#2 - Mixed Berry Smoothie Popsicles

Once blended, pour into Popsicle stands. Place in the freezer overnight.

Speaking of hydration, we drink water  a lot – so sometimes it’s just so nice to change it up with something special like Hint Water. Hint Water is such a fun and delicious spin on plain ol’ H20. 

THE GIVEAWAY: Hint Water is generously giving away a variety pack of their best-selling flavors, Blackberry and Watermelon, as well as their new flavors Crisp Apple and Blood Orange to one reader. The idea behind Hint is simple: purified water + a splash of natural flavor. No sugar, no diet sweeteners, and no preservatives or additives. Its water made tasty. You can get Hint Water still or fizzy!  You can now buy direct from Hint (click here).

[Disclosure: Hint sent me their new flavors and Hint Fizz to review for this post.  I was not paid for this post. All opinions are my own, included this one: I love hint, and the Watermelon flavor and Crisp Apple is]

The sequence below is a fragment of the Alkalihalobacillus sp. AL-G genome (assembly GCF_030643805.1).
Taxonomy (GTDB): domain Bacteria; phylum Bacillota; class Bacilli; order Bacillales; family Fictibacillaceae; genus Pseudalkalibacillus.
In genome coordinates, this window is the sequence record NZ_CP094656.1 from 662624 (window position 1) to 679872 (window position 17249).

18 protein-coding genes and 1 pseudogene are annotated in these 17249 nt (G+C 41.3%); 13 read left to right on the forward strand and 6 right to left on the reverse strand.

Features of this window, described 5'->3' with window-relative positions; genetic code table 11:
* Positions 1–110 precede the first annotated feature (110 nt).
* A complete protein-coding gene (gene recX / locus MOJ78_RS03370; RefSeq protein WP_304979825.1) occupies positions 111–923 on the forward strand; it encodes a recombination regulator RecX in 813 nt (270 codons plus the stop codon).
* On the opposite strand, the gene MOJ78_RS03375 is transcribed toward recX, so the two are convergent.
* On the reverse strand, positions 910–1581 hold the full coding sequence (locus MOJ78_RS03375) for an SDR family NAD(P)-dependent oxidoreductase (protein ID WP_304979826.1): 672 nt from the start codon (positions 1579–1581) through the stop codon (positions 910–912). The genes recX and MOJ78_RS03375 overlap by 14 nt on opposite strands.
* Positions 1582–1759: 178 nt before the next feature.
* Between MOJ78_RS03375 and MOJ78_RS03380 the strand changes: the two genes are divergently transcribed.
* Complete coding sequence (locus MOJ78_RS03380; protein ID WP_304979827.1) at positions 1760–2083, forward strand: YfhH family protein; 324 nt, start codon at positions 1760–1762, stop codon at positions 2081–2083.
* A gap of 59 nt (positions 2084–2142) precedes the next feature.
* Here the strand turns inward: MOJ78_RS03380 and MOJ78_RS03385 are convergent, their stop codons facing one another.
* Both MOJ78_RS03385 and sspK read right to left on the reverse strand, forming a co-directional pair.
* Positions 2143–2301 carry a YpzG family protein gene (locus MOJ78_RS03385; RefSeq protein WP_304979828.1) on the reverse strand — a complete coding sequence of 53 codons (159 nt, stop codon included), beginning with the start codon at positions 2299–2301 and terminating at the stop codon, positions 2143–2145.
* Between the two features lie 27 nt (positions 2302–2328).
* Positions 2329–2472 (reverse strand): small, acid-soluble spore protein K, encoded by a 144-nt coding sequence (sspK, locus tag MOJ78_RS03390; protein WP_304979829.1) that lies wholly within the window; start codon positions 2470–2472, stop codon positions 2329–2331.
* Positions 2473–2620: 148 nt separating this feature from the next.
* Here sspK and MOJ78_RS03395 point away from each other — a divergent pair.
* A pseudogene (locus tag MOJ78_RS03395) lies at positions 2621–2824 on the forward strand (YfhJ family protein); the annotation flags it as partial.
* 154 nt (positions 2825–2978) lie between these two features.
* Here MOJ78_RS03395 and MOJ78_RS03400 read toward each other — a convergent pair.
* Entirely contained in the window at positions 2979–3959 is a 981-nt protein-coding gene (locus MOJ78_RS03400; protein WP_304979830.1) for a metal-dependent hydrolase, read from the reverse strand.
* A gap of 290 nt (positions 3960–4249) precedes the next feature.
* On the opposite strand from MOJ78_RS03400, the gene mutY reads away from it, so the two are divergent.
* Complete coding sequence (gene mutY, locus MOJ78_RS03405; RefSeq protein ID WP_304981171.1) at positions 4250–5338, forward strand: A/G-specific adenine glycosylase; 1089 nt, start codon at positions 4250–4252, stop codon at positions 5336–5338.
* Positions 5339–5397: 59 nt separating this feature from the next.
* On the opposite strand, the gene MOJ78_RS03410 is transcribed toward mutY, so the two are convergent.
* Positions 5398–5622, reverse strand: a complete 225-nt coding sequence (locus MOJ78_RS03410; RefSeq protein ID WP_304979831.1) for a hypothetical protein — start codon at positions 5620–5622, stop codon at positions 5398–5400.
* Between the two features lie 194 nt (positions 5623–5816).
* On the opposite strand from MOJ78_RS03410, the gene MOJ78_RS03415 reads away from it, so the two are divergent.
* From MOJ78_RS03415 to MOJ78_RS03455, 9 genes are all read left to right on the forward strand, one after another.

a Rafflecopter giveaway

Thursday, May 22, 2014

Cinnamon’s Potential for Diabetes Control

Cinnamon may have more to offer than its trademark sweet aroma and flavor. Scientists know that cinnamon provides antioxidant, anti-inflammatory, and antimicrobial effects. And now some studies suggest it may have blood-glucose lowering effects for people with diabetes. However, the evidence that cinnamon is a foolproof diabetes treatment is still lacking.
Photo courtesy of Wiki Commons